Unpaid family caregivers provide $450 billion worth of unpaid care every year.
In 2009, approximately 42.1 million family caregivers in the United States provided care to an adult with limitations in daily activities at any given point in time, and about 61.6 million provided care at some time during the year, says the AARP Public Policy Institute.
Family Caregiving: There’s Nothing “Informal” About It
Tuesday, March 24 | 1:00–2:00 pm
Lynn Friss Feinberg, Senior Strategic Policy Advisor at the AARP Policy Institute and Chair of the ASA Board of Directors will address the reasons why there is an urgent need to better recognize and support families in their caregiving roles and the importance of building a better care system that doesn’t rely too heavily on family caregivers.
While 80% of long-term care in the U.S. is provided by family members, LGBT elders are twice as likely to be single and three to four times more likely to be without children than their heterosexual counterparts.
While marriage equality expands to more and more states in the United States, LGBT older adults continue to face barriers to care, support and services. An estimated 1.5 million adults age 65+ are lesbian, gay or bisexual (LGB) and those individuals are more likely to lack the family support that their heterosexual counterparts have, according to this fact sheet from Services and Advocacy for GLBT Elders (SAGE).
Maximum Impact! Finding intersections to Make Older Lives Better
Thursday, March 24 | 9:00 am–Noon
Using a highly interactive format with roundtables, presentations and small group work, SAGE’s National Resource Center on LGBT Aging brings together a group of experts from national organizations that make up one of ACL/AoA’s technical assistance resource centers to discuss their challenges and victories in multicultural aging policy advocacy and services provision. The audience will interact with the experts to discuss what is most needed now and what organizations could be doing in the future.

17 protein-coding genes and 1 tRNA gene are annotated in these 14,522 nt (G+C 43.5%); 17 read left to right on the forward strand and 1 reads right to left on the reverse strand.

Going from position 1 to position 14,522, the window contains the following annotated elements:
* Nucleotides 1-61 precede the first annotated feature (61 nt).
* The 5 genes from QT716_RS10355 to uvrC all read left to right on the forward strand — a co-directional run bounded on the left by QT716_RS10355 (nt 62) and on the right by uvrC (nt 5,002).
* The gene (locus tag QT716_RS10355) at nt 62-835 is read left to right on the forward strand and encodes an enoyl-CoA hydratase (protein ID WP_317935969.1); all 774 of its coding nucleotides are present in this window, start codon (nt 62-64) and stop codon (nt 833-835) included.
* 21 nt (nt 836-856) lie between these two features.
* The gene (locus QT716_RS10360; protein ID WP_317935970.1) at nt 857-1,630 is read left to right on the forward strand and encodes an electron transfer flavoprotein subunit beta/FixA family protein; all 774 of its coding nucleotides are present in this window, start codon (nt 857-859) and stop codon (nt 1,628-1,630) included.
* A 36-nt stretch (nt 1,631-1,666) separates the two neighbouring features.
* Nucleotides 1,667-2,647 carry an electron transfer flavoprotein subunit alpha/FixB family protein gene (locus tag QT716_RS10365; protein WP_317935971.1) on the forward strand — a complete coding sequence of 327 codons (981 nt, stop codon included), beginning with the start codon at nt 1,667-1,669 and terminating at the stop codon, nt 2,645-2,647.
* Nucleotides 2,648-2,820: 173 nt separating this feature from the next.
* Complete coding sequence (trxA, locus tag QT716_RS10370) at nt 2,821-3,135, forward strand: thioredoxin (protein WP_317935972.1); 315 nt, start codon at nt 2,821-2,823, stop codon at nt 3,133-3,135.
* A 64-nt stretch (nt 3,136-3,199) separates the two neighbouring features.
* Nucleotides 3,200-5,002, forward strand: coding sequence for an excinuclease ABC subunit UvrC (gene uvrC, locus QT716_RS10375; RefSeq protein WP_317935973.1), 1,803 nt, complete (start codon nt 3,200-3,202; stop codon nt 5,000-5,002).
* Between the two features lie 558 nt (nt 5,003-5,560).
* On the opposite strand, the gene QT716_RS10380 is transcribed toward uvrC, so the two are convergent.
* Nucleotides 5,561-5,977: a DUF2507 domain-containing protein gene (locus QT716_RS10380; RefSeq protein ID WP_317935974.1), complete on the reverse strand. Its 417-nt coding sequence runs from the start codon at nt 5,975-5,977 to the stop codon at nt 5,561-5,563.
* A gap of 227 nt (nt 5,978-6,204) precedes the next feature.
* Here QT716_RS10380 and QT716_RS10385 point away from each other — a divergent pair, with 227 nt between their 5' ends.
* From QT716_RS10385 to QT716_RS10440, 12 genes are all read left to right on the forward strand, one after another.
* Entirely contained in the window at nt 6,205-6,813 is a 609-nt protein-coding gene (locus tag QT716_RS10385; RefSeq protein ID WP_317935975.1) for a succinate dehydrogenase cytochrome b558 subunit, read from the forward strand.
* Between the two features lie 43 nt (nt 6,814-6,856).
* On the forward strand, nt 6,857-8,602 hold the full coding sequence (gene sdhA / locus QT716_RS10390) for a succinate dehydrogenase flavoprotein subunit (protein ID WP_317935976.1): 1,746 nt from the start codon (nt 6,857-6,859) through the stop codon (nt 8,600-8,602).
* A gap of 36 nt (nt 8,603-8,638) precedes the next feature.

The Older Americans Act has not been reauthorized since it expired in 2011.
The OAA was signed into law in 1965 and is a primary vehicle for developing, coordinating, and delivering home- and community-based services that help older adults maintain their independence. The Act also authorizes the only federal workforce program targets to help low-income elders prepare for and obtain employment. And the OAA's long-term care ombudsman program works to protect the rights and well-being of those older adults who do live in assisted living or nursing home facilities in our communities. In short, the provisions of the Older Americans Act improve the lives of older individuals and family caregivers across the nation.
The OAA and the Aging Network: Aging Prematurely?
Tuesday, March 24 | 2:30–3:30 pm
For 50 years, the Older Americans Act has stood as the public expression of America’s aspirations for our society’s members as they age. As the nation’s population is aging, we struggle to enact a re-commitment to those basic principles. Richard Browdie, MBA, President and CEO of the Benjamin Rose Institute on Aging and a former Chair of ASA's Board of Directors, will explore likely causes and solutions for the Network’s weakened ability to deliver its message.